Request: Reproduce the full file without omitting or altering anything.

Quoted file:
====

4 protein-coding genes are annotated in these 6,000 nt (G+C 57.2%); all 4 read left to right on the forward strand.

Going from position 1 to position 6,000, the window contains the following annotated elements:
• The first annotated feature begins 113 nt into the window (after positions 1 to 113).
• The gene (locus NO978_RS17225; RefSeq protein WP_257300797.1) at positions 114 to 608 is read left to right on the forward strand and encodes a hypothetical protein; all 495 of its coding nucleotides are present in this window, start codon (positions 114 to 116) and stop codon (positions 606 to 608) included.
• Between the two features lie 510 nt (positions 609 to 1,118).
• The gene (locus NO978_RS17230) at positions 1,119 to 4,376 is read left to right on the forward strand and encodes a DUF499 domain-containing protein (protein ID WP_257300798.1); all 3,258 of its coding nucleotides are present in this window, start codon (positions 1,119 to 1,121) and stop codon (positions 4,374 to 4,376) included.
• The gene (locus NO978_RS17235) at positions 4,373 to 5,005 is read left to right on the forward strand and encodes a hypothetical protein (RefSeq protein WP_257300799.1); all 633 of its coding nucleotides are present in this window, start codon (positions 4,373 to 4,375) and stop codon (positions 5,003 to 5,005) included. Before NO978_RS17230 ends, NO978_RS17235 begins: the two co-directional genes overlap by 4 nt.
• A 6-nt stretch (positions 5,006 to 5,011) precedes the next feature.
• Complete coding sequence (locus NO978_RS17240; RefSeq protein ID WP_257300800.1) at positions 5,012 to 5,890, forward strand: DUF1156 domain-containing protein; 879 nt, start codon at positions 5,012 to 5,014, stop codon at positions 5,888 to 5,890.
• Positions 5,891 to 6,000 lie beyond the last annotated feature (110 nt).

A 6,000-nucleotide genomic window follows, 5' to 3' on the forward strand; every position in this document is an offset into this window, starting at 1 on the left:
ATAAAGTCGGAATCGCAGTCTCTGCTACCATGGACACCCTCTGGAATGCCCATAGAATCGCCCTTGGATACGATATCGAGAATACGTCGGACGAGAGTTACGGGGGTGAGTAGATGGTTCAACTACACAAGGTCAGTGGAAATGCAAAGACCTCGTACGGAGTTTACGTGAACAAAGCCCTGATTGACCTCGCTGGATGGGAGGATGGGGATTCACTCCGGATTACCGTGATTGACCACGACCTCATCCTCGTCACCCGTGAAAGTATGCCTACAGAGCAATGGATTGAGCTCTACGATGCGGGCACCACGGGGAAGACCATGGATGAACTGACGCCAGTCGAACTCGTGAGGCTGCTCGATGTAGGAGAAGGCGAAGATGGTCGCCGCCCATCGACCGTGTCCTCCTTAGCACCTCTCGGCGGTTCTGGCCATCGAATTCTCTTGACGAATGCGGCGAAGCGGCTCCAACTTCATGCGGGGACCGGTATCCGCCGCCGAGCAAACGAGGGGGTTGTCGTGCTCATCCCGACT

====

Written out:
4 protein-coding genes are annotated in these 6,000 nt (G+C 57.2%); all 4 read left to right on the forward strand.

Going from position 1 to position 6,000, the window contains the following annotated elements:
• The first annotated feature begins 113 nt into the window (after positions 1 to 113).
• The gene (locus NO978_RS17225; RefSeq protein WP_257300797.1) at positions 114 to 608 is read left to right on the forward strand and encodes a hypothetical protein; all 495 of its coding nucleotides are present in this window, start codon (positions 114 to 116) and stop codon (positions 606 to 608) included.
• Between the two features lie 510 nt (positions 609 to 1,118).
• The gene (locus NO978_RS17230) at positions 1,119 to 4,376 is read left to right on the forward strand and encodes a DUF499 domain-containing protein (protein ID WP_257300798.1); all 3,258 of its coding nucleotides are present in this window, start codon (positions 1,119 to 1,121) and stop codon (positions 4,374 to 4,376) included.
• The gene (locus NO978_RS17235) at positions 4,373 to 5,005 is read left to right on the forward strand and encodes a hypothetical protein (RefSeq protein WP_257300799.1); all 633 of its coding nucleotides are present in this window, start codon (positions 4,373 to 4,375) and stop codon (positions 5,003 to 5,005) included. Before NO978_RS17230 ends, NO978_RS17235 begins: the two co-directional genes overlap by 4 nt.
• A 6-nt stretch (positions 5,006 to 5,011) precedes the next feature.
• Complete coding sequence (locus NO978_RS17240; RefSeq protein ID WP_257300800.1) at positions 5,012 to 5,890, forward strand: DUF1156 domain-containing protein; 879 nt, start codon at positions 5,012 to 5,014, stop codon at positions 5,888 to 5,890.
• Positions 5,891 to 6,000 lie beyond the last annotated feature (110 nt).

A 6,000-nucleotide genomic window follows, 5' to 3' on the forward strand; every position in this document is an offset into this window, starting at 1 on the left:
ATAAAGTCGGAATCGCAGTCTCTGCTACCATGGACACCCTCTGGAATGCCCATAGAATCGCCCTTGGATACGATATCGAGAATACGTCGGACGAGAGTTACGGGGGTGAGTAGATGGTTCAACTACACAAGGTCAGTGGAAATGCAAAGACCTCGTACGGAGTTTACGTGAACAAAGCCCTGATTGACCTCGCTGGATGGGAGGATGGGGATTCACTCCGGATTACCGTGATTGACCACGACCTCATCCTCGTCACCCGTGAAAGTATGCCTACAGAGCAATGGATTGAGCTCTACGATGCGGGCACCACGGGGAAGACCATGGATGAACTGACGCCAGTCGAACTCGTGAGGCTGCTCGATGTAGGAGAAGGCGAAGATGGTCGCCGCCCATCGACCGTGTCCTCCTTAGCACCTCTCGGCGGTTCTGGCCATCGAATTCTCTTGACGAATGCGGCGAAGCGGCTCCAACTTCATGCGGGGACCGGTATCCGCCGCCGAGCAAACGAGGGGGTTGTCGTGCTCATCCCGACT